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Thread: Toposurface is above my roof!!!

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    Toposurface is above my roof!!!

    Hello everyone,

    my project is ready but toposurface that has absolute elevation of all points = 0'-0' is 200 feet above my building what i have to do?

    I have played with survey and base points many hours and no success!

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    You can go to an elevation view (any will do) and Under the manage tab go to the project placement category in the ribbon and look for "coordinates" then click on the little Arrow and bring up "specify coordinates at point" now click on your level 0 and set your elevation to 200 feet. This will move your entire project up to the absolute level and it will match your topo surface

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    Quote Originally Posted by Karalon10 View Post
    You can go to an elevation view (any will do) and Under the manage tab go to the project placement category in the ribbon and look for "coordinates" then click on the little Arrow and bring up "specify coordinates at point" now click on your level 0 and set your elevation to 200 feet. This will move your entire project up to the absolute level and it will match your topo surface
    And then select your topo and "move" it down 200 feet.

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    no you wont need to move your topo as it is already at the correct absolute level

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    Member Barth's Avatar
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    Quote Originally Posted by Karalon10 View Post
    no you wont need to move your topo as it is already at the correct absolute level
    Well, that really depends on where he's at, doesn't it? Is he in an Architectural Environment, or a Civil Environment? Sounds like he's created a topo surface in the same project as his structure. In that case, move the topo down. Or, link your building into the site plan via shared coordinates.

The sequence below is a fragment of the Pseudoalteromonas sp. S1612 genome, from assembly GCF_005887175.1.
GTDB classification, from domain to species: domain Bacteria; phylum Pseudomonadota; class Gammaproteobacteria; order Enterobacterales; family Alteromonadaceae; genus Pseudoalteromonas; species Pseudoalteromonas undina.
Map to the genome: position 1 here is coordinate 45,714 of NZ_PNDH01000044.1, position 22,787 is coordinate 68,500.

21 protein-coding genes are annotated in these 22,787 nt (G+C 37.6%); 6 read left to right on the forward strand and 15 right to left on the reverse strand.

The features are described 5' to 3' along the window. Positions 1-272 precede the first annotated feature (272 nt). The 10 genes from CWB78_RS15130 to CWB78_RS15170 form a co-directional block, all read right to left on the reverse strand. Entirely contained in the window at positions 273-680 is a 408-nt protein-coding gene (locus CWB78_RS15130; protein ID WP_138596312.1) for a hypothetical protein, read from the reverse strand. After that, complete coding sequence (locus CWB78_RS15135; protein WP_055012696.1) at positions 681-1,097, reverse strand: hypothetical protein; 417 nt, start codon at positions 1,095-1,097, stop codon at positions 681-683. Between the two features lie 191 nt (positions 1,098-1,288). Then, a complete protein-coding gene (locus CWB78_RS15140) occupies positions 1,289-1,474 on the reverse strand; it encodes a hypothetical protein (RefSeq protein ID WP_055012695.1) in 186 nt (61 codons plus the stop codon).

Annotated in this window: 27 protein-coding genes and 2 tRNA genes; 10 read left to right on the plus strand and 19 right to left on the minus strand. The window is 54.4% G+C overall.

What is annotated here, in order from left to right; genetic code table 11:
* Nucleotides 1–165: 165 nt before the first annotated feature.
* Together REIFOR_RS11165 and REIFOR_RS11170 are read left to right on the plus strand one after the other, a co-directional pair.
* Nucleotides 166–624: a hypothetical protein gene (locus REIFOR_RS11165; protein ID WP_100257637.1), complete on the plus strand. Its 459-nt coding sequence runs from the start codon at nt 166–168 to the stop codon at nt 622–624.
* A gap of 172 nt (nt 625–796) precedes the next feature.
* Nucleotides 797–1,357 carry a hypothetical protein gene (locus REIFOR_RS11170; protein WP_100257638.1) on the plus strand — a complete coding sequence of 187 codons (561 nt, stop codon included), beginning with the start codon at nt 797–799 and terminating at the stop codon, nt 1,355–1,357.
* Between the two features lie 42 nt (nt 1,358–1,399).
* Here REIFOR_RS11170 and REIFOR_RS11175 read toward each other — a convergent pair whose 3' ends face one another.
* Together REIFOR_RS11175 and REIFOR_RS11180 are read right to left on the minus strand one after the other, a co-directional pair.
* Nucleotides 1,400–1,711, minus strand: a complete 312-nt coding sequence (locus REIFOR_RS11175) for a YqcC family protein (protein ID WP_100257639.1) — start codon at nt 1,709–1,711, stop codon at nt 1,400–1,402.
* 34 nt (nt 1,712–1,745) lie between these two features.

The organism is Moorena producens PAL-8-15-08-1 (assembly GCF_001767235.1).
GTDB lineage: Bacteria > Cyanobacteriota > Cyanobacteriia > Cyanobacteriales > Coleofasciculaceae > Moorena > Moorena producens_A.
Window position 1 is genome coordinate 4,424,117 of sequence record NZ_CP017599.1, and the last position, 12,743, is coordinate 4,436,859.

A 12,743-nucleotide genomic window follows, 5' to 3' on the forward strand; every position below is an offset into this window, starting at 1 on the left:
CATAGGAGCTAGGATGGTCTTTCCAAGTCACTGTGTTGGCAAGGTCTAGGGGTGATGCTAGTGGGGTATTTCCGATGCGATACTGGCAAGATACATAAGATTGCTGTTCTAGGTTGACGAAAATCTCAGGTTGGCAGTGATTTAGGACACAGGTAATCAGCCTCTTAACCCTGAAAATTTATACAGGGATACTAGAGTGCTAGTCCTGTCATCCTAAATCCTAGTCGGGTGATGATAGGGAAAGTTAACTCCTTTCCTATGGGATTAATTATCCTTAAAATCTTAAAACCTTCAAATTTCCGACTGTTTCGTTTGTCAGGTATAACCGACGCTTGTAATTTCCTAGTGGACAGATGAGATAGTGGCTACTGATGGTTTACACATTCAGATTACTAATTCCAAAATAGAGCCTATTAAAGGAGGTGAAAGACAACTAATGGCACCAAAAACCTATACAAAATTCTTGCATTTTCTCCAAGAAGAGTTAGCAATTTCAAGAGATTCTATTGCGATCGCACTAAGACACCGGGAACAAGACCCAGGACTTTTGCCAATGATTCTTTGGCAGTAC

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    no because topo is drawn at absolute, in all cases.

    if you move the topo down, you are changing all of your spot elevation values.

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    Member Barth's Avatar
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    Quote Originally Posted by Karalon10 View Post
    no because topo is drawn at absolute, in all cases.

    if you move the topo down, you are changing all of your spot elevation values.
    We're going to have to agree to disagree on this one.

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    Administrator Ian.Kidston's Avatar
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    In residential work, I will almost always model the topography and the building at absolute level which is provided to us from the land survey.

    We will at the same time want to display the proposed floor level as zero in the project (and all other levels in the project as relative to this level), as this is easier for the carpenter / builder on site.

    We have set up a spot level to report absolute level within our template file.

    Once we have the land survey data, we place a spot level on the proposed ground floor level line and then move the levels up to match the floor level height which the land surveyor provided.

    To change our project level back to report the ground floor as zero.